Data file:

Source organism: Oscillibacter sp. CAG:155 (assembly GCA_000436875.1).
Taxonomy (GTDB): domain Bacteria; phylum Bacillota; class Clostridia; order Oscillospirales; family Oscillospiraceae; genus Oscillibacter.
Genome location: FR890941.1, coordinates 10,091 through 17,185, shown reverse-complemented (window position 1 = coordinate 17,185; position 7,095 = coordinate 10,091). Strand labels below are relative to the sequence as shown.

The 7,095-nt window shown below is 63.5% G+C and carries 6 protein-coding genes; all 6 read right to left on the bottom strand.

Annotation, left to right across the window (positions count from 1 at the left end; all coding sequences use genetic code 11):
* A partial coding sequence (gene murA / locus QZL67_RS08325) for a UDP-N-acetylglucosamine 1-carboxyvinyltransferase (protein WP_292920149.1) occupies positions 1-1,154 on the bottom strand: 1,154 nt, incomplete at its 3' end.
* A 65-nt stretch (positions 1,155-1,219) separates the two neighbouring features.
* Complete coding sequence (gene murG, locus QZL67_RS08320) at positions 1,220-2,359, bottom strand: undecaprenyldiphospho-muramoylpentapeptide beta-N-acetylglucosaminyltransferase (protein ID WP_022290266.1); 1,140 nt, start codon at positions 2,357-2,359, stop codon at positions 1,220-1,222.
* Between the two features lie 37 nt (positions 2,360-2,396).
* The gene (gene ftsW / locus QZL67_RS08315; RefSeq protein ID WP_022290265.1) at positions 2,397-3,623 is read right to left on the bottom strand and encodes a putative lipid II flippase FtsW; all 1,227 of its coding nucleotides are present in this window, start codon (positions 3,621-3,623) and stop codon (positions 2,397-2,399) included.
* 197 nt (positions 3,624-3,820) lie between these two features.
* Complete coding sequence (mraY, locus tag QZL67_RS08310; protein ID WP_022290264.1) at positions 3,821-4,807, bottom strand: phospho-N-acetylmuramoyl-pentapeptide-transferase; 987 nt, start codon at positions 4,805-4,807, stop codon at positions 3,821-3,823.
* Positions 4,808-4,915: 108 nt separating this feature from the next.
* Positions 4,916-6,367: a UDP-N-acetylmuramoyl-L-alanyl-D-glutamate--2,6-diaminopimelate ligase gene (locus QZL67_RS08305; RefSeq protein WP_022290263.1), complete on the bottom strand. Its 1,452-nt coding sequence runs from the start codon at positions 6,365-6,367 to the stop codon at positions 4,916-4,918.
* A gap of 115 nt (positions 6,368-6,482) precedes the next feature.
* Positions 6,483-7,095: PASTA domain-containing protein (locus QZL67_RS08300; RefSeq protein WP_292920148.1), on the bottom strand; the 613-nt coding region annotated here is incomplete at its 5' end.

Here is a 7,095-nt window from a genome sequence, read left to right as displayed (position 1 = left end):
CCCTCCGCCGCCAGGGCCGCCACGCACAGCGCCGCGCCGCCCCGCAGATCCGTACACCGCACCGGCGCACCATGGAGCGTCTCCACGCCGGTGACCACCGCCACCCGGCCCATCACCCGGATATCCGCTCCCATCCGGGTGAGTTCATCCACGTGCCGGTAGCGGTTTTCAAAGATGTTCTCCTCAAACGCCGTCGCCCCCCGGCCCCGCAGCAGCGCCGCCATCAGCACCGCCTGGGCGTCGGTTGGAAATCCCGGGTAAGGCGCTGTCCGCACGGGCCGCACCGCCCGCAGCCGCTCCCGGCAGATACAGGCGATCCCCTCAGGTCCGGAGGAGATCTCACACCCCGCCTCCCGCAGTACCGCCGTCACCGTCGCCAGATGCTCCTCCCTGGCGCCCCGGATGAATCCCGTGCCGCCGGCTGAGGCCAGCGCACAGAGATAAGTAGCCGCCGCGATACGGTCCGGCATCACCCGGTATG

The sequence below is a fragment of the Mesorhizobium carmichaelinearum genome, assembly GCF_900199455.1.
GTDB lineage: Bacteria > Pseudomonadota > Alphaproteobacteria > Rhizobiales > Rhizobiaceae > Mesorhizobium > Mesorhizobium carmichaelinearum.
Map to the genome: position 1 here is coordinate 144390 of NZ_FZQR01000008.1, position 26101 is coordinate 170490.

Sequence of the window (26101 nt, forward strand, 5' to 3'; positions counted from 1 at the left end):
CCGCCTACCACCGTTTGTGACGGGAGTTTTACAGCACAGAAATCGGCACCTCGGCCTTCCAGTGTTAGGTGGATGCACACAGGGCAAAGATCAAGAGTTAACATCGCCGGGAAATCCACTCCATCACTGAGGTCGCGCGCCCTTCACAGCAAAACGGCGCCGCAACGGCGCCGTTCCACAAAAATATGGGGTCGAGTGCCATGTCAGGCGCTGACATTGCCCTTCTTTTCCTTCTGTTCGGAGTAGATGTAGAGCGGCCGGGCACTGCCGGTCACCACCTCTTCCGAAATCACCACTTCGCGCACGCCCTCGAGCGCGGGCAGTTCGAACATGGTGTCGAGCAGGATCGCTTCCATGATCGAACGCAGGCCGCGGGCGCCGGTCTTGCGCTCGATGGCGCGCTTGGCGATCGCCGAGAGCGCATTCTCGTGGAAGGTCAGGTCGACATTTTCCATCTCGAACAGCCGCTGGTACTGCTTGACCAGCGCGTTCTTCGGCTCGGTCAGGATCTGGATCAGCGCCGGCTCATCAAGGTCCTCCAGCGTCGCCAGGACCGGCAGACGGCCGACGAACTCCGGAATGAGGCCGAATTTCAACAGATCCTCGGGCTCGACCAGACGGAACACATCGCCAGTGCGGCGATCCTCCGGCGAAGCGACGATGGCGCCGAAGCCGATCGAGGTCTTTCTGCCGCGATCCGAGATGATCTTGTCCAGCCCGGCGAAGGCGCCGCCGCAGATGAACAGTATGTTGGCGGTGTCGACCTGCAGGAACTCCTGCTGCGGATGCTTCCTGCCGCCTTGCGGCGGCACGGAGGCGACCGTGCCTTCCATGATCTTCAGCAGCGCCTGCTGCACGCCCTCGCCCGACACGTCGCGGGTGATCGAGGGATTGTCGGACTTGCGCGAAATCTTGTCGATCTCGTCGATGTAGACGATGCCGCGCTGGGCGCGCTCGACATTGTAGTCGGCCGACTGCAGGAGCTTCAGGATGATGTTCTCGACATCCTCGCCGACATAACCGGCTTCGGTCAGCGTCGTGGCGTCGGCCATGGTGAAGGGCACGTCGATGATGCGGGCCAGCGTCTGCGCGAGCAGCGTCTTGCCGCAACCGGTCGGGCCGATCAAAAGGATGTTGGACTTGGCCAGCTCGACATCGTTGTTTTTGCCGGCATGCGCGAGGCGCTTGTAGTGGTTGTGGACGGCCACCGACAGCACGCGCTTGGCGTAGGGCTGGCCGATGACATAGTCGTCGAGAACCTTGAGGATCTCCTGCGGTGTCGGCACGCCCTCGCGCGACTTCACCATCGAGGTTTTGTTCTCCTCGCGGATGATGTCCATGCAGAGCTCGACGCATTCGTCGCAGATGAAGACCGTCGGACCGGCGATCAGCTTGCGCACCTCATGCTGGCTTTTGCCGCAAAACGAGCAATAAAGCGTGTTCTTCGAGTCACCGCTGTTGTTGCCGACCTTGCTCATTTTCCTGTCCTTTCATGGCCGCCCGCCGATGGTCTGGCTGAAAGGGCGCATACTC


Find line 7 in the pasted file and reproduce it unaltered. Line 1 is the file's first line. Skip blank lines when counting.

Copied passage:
* A 65-nt stretch (positions 1,155-1,219) separates the two neighbouring features.